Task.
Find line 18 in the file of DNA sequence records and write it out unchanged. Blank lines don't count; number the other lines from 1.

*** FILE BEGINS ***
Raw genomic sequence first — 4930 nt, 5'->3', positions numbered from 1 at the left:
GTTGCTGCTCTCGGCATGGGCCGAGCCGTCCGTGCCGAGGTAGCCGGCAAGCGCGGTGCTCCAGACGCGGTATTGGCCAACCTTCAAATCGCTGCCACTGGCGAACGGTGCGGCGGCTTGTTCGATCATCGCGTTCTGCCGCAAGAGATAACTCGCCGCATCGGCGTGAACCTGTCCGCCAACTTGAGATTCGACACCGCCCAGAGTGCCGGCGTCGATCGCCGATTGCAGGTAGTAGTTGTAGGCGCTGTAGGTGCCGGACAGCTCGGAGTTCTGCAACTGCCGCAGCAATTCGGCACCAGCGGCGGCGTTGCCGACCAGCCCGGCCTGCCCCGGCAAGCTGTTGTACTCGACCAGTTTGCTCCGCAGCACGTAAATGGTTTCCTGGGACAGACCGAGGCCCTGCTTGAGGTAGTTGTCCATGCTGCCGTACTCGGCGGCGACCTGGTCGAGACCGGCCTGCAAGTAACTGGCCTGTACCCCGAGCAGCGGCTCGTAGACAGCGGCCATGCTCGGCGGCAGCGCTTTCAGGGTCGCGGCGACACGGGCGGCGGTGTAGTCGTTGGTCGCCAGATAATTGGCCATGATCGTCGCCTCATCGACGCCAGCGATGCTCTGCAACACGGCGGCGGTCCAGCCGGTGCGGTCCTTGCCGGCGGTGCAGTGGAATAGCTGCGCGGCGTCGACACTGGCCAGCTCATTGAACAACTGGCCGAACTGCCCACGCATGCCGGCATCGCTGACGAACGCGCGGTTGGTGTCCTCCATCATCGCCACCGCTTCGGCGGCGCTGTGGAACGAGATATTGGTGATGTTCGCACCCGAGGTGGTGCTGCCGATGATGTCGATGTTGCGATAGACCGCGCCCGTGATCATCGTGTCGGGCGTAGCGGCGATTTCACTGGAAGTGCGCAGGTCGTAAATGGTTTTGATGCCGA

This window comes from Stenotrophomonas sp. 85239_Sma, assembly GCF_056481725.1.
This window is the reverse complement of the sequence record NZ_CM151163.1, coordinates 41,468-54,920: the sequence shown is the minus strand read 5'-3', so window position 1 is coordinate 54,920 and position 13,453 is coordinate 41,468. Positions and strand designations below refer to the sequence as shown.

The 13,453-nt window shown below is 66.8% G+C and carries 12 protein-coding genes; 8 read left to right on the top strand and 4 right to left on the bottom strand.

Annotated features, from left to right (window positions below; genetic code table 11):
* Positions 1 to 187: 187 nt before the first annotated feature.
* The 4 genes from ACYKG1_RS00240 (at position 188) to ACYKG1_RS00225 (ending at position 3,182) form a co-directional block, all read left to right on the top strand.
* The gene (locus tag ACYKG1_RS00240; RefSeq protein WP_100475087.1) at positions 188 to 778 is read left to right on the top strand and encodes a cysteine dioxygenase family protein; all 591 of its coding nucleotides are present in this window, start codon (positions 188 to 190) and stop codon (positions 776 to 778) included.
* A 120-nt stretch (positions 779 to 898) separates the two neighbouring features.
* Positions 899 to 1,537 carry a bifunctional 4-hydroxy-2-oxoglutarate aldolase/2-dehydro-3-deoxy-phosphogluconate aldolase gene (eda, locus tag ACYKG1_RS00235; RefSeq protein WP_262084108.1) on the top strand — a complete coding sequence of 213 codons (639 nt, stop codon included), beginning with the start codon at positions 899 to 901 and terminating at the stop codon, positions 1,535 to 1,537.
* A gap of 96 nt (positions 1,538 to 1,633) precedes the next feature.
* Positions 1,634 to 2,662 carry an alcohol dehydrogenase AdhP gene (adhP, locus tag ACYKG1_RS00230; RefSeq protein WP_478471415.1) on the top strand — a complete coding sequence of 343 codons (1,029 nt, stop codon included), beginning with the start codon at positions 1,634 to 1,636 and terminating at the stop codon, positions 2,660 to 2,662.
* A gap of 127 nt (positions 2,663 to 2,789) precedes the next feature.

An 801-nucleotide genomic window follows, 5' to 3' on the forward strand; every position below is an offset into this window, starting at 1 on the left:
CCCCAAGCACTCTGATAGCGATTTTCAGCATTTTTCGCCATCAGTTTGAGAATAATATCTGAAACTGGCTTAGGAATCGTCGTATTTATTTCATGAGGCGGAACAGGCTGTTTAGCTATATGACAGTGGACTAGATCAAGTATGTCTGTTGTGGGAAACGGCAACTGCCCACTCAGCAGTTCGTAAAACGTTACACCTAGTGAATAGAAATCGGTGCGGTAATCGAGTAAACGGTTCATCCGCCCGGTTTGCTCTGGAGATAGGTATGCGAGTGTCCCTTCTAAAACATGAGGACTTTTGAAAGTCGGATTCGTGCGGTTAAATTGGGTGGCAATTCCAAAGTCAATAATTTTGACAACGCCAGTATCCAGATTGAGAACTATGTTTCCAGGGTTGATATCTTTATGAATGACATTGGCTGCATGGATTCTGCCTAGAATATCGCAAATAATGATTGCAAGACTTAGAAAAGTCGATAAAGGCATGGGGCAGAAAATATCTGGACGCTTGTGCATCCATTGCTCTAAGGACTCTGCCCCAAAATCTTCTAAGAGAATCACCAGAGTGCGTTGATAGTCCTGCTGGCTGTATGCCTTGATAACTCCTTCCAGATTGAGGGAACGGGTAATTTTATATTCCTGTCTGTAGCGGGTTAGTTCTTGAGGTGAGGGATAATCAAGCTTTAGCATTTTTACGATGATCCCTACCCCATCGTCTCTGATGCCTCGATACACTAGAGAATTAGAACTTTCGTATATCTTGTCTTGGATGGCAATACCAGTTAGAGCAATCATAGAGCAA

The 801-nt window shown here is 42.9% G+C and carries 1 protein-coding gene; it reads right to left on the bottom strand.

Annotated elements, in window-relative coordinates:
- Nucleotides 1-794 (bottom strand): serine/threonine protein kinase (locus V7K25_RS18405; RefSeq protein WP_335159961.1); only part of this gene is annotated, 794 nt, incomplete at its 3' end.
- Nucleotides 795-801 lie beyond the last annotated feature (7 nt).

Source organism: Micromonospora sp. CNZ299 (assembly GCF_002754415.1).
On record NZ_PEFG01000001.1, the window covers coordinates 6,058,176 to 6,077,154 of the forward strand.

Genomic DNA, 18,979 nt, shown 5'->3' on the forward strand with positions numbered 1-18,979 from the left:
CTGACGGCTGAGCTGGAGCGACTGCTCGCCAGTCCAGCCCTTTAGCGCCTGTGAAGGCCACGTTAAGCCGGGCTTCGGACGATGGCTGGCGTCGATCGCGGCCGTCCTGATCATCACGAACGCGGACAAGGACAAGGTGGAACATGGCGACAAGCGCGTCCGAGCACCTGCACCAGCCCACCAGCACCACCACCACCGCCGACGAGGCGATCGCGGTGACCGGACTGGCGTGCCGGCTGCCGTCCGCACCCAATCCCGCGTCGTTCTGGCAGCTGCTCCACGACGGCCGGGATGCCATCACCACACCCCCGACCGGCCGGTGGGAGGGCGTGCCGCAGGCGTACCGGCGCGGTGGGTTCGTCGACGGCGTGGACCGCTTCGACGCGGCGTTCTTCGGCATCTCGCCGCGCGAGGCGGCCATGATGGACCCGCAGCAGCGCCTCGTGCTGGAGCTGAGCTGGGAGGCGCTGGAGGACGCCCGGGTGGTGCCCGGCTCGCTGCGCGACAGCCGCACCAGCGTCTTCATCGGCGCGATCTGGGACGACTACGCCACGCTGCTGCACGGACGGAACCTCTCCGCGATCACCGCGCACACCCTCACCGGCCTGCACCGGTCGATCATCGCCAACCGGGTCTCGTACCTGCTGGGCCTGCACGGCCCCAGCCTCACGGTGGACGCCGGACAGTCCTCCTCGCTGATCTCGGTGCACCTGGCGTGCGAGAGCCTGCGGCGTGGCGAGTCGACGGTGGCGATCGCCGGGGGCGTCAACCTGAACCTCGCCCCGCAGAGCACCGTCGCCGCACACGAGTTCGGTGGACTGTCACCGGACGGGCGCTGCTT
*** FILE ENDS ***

Annotated elements, in window-relative coordinates: